Panel Paper: When the American Dream Becomes a Nightmare

Saturday, November 9, 2019
I.M Pei Tower: Majestic Level, Vail (Sheraton Denver Downtown)

*Names in bold indicate Presenter

Catalina Amuedo-Dorantes, San Diego State University, Susan Averett, Lafayette College and Mehmet Erdem Yaya, Eastern Michigan University

Immigration enforcement in the US has climbed to extraordinary levels since the passage of the Illegal Immigration Reform and Immigrant Responsibility Act of 1996. A wide range of programs and tactics at the local, state and federal levels –ranging from 287(g) agreements between Immigration Customs Enforcement and local police or Secure Communities at the local level, to omnibus immigration laws and employment verification mandates at the state-level or border patrol operations, such as Operation Streamline, at the federal level– have been adopted in line with the “consequence delivery system” model of the Department of Homeland Security. As a result, apprehensions and deportations of unauthorized immigrants have reached an unprecedented level in U.S. history. During the Obama Administration, a record number of 1.8 million unauthorized immigrants have been deported, leading many to label President Obama as the “deporter-in-chief” (The Economist, 2014). President Trump has stepped up immigration enforcement.

Not surprisingly, immigrants report increased fear of profiling and deportation (Hacker et al. 2011). Some researchers note the negative consequences that living under increased fear of deportation has on children with unauthorized parents –a group consisting of an estimated 5.5 million children and, of whom, three-fourths are U.S. citizens (Passel and Cohn 2009a). Fear, isolation and economic hardship endured by parents translate into depression, separation anxiety disorders, post-traumatic stress disorders and suicidal thoughts among children (Capps et al. 2007, Chaudry et al. 2011, Yoshikawa and Kalil 2011); but also among other adult natives or naturalized immigrants in the household by restricting their mobility, socialization, employment, income, access to health care and health (Satinsky et al. 2013).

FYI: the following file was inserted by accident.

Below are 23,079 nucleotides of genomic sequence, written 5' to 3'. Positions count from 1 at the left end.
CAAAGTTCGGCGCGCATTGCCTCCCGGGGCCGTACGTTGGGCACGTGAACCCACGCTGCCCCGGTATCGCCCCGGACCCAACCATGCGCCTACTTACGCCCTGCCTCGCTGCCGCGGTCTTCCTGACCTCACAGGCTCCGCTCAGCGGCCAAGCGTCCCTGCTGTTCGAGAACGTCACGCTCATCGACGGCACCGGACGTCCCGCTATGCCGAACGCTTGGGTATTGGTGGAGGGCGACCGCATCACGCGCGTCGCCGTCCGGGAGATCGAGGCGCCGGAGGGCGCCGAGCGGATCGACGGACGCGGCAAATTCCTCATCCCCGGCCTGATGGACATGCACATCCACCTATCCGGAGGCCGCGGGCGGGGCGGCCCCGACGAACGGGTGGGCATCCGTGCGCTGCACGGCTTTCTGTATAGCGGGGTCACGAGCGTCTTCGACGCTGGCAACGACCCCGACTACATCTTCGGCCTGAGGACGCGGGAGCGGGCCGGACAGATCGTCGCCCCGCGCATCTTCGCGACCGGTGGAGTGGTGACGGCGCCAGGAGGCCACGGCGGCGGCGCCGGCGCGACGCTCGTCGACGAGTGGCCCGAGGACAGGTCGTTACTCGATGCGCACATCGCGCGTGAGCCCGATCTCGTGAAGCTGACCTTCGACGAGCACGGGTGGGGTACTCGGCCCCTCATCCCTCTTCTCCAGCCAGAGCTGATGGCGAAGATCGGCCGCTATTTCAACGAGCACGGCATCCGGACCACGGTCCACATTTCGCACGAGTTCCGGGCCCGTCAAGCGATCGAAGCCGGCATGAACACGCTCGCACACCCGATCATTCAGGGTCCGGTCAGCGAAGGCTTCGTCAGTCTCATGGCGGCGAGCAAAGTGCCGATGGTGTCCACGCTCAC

In this paper, we examine the impact of enhanced local and state immigration enforcement on the mental and physical health of native children residing in families where at least one adult member is a likely target of interior immigration enforcement. We combine micro-level data from the 1999 through 2017 Household, Person, Family and Sample Adult Files of the National Health Interview Survey (NHIS) and local and state-level data on the implementation of more stringent immigration enforcement measures. We then compare changes in the mental and physical health of native children with parents likely to be targeted by enforcement to changes experienced by their counterparts residing with native or naturalized parents before and after the implementation of stringent immigration enforcement measures. Because immigration legal status is not available in most representative surveys, including the NHIS, following other researchers we use information on the parental Hispanic/Mexican ethnicity and their lack of citizenship as traits predictive of whether or not they would be subject to these more stringent immigration policies (Passel and Cohn 2009b, 2011). A number of robustness checks using other control groups, as well as corrections for the endogenous nature of immigrants’ residential choices following the rolling implementation of tougher immigration enforcement measures, are performed.

Overall, the study informs about a potential negative externality from immigration enforcement practices that may have spillover effects on the health of native children. Understanding the impact of these policies is crucial.